WESTERN NEW YORK — This is not a column about sports. It is a column about the status of a major American city and how sad it was to see it decomposing before my eyes.
I would not have been in Detroit, late last month, had the Tigers not scratched their way into the World Series. Yet, despite their late-season push to capture first place in the central division of the American League and impressive, post-season wins over the Oakland Athletics and the New York Yankees, they were no match for the San Francisco Giants, tops in the rival National League.
Curiosity took me far from the neon-enriched sports and entertainment core of Detroit, out to American Jewelry and Loan, a pawn shop featured on national cable television. The parking lot has a barbed wire fence and the store is never open after 6:30 p.m. People who are desperate for cash line up early to pawn or sell whatever they can. The friction makes for good TV.
It was easy to find via Interstate 75, a safe route through unknown streets. But, somewhere about halfway back downtown, I missed a turn and was rolling through a silent, sterile neighborhood.
The mapping function of my smartphone eventually highlighted Van Dyke Avenue, a north-south path back to the hotel. Except for the green placards at intersections, there were no street signs along this four-lane thoroughfare. There were no pedestrians, no newspaper vending boxes or phone booths, either. Nothing.
Closer to my destination, I spotted a makeshift memorial on a light pole, the kind created, by friends, in memory of a loved one who died at the spot. A teddy bear, flowers and notes were placed at eye level. A block or two later, there was another one. I could only imagine what had happened in the shadow of so many empty, lifeless buildings.
Buffalo has its share of sad streets. But, along Van Dyke Avenue, the crop of abandoned buildings stretches for miles, not blocks. Most have no windows or doors. Many show fire damage. Some have no roofs.
A storefront church was capped by an overhead sign. The removable letters formed three words: “Please don’t tag.” Graffiti artists ignored the request, as they claimed a fresh canvas.
The devastation continued, left and right, as I could finally see the silhouette of the GM Renaissance Center, in the misty distance. Then, I passed something so sad, I will never forget it: an abandoned high school campus.
The boarded-up classroom building was at least three stories in height. Its architecture had the look of the 30s. Behind it was a football stadium, its bleachers in shambles. Grass and weeds grew through cracks in a basketball court, at the corner.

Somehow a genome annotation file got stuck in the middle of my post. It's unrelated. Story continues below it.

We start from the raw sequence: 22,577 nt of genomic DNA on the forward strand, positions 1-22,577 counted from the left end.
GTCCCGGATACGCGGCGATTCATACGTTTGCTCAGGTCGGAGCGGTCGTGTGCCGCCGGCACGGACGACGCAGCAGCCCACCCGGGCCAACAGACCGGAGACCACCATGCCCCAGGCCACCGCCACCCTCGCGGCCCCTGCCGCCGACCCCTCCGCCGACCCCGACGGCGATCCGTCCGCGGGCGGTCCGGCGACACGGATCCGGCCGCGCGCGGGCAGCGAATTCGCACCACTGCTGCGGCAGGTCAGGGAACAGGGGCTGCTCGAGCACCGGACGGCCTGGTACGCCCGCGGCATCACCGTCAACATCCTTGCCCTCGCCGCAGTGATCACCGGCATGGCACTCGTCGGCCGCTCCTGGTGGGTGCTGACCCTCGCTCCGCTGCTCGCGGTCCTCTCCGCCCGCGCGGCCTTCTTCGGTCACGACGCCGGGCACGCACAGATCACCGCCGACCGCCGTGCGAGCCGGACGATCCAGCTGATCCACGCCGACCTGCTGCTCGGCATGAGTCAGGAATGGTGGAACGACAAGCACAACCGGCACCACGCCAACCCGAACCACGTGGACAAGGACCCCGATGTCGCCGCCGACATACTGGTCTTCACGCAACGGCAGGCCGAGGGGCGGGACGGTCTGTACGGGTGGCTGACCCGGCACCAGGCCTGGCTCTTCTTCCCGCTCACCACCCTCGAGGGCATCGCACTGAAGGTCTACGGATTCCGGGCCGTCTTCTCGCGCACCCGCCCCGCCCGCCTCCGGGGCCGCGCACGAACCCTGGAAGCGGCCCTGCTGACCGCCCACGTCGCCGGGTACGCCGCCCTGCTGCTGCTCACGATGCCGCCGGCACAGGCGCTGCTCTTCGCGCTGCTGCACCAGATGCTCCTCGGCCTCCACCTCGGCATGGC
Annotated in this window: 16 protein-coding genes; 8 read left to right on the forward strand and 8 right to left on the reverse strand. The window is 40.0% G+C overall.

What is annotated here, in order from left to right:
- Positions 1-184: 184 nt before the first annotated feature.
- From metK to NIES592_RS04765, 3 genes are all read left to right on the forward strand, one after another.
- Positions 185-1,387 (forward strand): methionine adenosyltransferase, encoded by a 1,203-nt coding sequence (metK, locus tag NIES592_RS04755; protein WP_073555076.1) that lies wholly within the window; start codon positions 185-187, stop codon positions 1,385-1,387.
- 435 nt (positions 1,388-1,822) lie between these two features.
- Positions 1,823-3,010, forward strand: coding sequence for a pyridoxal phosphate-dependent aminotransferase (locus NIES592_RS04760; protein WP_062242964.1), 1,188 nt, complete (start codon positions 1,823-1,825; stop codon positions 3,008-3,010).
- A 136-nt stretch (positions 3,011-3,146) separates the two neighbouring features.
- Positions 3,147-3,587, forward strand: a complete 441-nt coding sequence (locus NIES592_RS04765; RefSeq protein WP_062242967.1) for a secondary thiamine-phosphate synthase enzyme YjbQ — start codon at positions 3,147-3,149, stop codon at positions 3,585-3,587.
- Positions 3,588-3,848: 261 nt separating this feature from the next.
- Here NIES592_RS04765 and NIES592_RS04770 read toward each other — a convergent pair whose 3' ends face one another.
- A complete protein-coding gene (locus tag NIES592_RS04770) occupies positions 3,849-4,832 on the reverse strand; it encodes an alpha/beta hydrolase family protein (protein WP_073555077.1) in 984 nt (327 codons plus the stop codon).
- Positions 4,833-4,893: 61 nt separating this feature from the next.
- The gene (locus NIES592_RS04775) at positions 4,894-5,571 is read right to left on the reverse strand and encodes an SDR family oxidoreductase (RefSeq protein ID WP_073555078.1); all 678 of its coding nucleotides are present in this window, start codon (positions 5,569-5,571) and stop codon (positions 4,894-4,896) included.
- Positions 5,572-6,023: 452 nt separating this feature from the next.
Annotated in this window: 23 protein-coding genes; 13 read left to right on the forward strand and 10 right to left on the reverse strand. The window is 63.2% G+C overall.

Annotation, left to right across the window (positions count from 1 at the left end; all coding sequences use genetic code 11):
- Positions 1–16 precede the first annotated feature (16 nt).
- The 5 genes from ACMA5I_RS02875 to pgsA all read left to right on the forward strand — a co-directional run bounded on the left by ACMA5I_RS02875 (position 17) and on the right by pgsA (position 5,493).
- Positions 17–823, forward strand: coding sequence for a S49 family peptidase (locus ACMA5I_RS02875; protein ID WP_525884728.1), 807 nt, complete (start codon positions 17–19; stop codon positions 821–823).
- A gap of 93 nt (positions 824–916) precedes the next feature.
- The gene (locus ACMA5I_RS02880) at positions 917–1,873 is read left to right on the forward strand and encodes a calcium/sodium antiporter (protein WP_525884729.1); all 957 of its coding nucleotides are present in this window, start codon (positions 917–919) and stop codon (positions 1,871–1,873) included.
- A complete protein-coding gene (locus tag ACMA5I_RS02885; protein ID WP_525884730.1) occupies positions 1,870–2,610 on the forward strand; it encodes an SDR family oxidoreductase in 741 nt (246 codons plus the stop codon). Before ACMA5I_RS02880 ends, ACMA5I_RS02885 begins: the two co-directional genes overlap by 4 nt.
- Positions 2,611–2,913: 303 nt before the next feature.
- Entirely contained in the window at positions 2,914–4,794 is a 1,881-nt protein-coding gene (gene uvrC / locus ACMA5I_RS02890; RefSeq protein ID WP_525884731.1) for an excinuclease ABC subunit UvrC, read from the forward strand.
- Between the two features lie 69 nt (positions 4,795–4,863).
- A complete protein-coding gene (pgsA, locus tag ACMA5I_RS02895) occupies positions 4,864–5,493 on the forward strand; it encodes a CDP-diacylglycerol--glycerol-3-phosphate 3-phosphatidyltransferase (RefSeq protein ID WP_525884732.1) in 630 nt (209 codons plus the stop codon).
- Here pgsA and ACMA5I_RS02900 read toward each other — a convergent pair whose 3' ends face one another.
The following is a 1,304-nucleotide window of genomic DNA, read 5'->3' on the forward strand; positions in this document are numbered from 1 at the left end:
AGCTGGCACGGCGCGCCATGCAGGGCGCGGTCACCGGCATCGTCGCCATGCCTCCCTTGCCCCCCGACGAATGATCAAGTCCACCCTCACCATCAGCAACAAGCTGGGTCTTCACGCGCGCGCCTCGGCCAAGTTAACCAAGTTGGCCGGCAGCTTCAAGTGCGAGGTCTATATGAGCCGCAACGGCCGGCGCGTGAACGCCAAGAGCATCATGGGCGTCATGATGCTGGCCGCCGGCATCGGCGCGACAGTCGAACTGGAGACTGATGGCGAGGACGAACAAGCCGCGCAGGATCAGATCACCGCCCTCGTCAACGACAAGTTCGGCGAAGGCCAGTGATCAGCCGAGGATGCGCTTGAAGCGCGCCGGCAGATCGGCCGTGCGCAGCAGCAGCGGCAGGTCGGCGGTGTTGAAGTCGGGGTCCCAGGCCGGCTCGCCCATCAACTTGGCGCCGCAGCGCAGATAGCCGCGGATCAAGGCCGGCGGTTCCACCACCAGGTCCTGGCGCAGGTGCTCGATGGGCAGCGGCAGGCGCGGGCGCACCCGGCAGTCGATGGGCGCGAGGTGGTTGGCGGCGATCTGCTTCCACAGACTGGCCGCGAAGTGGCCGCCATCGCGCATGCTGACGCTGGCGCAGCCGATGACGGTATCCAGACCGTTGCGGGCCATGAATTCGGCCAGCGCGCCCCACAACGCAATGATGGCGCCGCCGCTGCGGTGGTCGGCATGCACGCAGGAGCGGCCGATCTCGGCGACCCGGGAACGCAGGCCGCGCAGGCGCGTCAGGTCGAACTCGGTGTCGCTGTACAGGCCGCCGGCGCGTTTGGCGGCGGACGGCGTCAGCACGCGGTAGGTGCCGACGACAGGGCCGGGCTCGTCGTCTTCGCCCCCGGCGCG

Finally, a baseball diamond came into sight. There was barely any differentiation between what was once a lush, green outfield and a well-defined, dirt infield. The pitcher’s mound was indiscernible. The backstop was a rusty, mangled version of its former self.
Here, in the city where the highest level of baseball had just been on display for the entire world to see, a field of dreams had become a nightmare. It broke my heart.
Figures from the U.S. Census Bureau tell the tale: the population of the city of Detroit fell by a staggering 25 percent from 2000 – 2010. More than 237,000 people moved away. At the height of the automobile industry, 2 million people called the Motor City their home, according to The New York Times.
I hope and pray that the same fate does not befall Buffalo. Our city’s population fell by almost 11 percent during the past decade; nothing close to Detroit’s fate, but it has numerous forgotten neighborhoods, vacant lots and shattered dreams. The urban reality of contemporary America is something we all must address.
Not much will have changed by the time the Tigers open the 2013 season, five months from now. I will still be a fan – and I will still wonder what might have been, if that school had not been forced to close.David Sherman is managing editor of Bee Group Newspapers and a columnist for the Weekly Independent Newspapers of Western New York, a group of community newspapers with a combined circulation of 286,500 readers. The author can be reached at